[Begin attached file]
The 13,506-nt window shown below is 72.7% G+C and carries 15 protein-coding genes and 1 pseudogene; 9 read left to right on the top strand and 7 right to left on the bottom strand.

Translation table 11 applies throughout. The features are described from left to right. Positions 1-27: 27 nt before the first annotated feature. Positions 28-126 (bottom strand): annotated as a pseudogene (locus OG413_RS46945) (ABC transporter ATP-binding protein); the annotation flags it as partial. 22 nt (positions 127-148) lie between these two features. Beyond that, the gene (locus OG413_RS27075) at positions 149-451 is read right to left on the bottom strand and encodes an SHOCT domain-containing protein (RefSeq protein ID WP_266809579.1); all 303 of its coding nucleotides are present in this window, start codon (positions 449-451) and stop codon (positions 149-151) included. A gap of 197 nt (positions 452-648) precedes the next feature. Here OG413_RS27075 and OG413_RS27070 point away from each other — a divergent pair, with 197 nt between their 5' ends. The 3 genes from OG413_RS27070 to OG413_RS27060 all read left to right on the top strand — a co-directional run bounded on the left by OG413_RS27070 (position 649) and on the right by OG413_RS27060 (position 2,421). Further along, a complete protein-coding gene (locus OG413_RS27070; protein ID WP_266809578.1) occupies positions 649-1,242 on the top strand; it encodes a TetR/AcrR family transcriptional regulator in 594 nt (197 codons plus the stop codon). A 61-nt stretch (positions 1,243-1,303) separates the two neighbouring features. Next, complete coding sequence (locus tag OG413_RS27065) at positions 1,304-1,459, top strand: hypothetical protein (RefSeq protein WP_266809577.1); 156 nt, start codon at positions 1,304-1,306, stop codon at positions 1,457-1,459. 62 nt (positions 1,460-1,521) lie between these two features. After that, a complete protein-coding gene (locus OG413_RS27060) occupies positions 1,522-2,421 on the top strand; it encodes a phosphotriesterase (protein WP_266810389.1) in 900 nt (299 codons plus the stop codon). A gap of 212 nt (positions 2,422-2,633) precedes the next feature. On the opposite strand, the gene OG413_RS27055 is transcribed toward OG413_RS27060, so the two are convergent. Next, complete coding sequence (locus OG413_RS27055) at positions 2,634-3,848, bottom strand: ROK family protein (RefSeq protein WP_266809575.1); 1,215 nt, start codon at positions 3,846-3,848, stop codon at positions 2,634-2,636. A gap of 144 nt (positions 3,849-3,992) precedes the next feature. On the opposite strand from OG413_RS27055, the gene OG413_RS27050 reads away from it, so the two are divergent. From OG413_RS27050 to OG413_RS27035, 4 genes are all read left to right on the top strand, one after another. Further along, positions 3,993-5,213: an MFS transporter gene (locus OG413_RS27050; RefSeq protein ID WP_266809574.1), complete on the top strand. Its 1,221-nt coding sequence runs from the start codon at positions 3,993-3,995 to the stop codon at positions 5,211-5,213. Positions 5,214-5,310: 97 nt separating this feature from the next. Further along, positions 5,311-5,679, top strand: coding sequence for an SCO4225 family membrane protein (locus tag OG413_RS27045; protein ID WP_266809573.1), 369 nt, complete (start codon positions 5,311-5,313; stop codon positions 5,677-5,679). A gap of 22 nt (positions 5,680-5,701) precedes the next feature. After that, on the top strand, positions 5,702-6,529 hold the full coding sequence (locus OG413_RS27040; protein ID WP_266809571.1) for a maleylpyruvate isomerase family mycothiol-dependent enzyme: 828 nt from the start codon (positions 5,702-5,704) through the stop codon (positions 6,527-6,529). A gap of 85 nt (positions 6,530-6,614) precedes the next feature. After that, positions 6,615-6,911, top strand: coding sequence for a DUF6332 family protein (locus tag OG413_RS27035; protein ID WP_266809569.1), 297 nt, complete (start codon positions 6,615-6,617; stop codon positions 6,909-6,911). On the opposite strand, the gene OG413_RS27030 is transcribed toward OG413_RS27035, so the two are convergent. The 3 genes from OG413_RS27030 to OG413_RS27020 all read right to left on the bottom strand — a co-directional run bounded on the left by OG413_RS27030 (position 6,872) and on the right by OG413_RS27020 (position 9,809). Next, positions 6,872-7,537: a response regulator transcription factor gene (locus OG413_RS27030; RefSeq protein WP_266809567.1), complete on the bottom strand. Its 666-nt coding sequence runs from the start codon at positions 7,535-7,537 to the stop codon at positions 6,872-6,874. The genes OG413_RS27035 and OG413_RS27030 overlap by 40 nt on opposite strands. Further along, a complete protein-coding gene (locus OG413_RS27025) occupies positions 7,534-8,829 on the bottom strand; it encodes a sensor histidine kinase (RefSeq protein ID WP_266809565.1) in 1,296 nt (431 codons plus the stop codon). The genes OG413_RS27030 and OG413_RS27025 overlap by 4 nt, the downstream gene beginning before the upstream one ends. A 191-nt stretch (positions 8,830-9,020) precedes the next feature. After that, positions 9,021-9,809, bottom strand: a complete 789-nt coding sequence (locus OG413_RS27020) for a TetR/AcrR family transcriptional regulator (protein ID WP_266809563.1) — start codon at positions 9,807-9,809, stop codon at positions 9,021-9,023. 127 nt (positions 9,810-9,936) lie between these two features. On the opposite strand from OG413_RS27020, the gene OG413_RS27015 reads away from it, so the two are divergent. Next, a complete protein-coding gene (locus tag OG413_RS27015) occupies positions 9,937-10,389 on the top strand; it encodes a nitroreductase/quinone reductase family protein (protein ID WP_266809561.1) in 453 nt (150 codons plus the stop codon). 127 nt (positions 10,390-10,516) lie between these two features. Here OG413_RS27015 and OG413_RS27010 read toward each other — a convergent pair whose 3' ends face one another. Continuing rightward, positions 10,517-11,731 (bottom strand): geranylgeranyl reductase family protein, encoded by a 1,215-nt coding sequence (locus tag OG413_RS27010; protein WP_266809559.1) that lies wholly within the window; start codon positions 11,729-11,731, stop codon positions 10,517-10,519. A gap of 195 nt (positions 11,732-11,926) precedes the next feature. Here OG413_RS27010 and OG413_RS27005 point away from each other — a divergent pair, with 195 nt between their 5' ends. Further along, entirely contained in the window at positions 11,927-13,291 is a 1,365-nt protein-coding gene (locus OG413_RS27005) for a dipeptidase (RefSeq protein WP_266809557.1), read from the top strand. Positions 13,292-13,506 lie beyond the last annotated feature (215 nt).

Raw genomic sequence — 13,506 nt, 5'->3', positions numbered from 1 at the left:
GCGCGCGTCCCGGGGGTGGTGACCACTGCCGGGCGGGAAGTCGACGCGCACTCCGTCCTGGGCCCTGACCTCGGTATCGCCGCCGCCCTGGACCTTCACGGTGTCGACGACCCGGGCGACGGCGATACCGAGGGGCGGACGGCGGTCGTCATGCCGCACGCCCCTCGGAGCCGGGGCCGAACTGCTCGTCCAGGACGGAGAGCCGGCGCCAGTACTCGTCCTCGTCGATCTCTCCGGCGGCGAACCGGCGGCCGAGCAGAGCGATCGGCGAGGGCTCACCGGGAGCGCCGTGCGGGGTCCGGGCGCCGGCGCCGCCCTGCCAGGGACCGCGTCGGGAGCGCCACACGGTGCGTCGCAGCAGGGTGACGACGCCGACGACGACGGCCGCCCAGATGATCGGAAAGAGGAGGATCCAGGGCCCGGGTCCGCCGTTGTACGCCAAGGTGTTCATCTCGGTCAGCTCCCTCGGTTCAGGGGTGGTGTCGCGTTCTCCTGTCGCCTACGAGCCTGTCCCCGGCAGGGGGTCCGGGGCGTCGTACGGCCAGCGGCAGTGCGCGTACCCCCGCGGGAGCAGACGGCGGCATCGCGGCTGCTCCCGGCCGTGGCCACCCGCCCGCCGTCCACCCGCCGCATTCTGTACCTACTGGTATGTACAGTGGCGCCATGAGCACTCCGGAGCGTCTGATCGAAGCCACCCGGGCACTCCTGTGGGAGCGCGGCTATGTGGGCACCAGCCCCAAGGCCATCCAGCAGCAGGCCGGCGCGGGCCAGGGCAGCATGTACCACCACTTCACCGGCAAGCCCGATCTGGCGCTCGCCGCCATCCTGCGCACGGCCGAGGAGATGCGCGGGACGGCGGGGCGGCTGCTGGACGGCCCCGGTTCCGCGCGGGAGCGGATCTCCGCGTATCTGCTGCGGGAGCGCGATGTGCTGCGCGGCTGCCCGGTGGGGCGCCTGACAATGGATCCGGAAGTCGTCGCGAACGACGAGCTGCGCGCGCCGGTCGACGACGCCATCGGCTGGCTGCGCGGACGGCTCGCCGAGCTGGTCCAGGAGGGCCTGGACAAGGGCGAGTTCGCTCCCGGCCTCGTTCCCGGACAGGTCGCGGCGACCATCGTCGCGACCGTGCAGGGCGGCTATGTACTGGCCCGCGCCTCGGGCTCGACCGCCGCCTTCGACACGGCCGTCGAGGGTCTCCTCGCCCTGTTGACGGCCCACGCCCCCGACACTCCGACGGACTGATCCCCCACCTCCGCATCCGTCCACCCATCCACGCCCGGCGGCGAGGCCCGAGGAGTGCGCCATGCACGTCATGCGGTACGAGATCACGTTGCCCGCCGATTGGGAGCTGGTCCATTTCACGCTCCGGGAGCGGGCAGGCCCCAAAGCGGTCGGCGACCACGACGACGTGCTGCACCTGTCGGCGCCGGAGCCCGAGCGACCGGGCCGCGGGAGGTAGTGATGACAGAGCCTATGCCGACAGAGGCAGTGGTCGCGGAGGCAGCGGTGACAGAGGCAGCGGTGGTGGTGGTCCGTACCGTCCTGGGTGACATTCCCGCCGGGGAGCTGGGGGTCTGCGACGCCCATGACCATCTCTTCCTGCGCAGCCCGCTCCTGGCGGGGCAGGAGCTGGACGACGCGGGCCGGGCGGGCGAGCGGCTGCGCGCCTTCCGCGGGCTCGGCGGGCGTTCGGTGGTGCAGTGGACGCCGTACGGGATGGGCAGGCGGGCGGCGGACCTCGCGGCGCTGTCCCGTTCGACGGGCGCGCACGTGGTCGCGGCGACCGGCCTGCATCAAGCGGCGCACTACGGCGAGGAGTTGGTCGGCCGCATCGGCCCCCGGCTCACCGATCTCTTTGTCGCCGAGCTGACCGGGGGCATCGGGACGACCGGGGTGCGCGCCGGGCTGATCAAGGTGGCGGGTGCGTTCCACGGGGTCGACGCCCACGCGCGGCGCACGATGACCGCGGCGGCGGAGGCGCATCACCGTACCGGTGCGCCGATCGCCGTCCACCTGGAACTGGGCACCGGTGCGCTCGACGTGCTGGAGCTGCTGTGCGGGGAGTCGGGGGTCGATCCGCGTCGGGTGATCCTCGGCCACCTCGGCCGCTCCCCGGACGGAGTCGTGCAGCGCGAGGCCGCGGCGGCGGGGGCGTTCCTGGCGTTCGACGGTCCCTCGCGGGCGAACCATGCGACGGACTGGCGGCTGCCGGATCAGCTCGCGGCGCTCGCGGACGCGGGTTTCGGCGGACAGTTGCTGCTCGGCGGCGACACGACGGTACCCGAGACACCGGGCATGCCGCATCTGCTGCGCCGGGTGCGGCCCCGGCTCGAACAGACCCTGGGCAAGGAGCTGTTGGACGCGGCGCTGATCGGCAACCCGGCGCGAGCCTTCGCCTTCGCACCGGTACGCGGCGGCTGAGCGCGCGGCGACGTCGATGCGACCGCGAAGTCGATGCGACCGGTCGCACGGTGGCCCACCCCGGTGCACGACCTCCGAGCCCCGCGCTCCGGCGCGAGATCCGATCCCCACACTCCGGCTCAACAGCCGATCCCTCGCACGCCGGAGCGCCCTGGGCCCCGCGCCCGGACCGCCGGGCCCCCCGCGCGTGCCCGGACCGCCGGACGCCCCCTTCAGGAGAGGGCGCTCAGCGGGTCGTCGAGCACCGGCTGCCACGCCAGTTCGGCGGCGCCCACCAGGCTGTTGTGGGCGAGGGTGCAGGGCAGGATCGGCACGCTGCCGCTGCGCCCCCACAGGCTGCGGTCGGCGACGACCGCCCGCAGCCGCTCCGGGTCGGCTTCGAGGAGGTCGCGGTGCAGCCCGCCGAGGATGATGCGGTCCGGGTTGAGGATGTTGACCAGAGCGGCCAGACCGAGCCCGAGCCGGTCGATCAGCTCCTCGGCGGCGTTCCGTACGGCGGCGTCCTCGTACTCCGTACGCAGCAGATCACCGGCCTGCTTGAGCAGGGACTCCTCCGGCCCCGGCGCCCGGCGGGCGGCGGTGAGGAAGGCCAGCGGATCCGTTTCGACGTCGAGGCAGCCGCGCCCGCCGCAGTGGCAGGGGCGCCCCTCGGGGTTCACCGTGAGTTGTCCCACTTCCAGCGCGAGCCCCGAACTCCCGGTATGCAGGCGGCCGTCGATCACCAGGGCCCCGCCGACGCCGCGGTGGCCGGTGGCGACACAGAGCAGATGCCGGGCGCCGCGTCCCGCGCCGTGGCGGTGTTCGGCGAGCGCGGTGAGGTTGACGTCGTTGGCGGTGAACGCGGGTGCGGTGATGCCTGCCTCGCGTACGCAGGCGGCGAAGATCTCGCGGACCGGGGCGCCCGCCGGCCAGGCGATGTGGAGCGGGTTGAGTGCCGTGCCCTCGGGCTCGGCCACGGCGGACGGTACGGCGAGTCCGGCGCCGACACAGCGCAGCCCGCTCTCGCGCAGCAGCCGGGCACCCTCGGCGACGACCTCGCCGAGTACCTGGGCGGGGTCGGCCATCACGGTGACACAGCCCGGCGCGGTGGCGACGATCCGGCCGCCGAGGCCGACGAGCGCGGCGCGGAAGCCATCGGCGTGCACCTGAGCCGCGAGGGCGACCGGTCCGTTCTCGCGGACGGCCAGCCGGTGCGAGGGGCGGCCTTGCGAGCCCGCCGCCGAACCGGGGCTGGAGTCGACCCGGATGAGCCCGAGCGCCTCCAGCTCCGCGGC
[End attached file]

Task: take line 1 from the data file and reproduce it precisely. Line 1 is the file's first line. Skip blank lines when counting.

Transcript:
The 13,506-nt window shown below is 72.7% G+C and carries 15 protein-coding genes and 1 pseudogene; 9 read left to right on the top strand and 7 right to left on the bottom strand.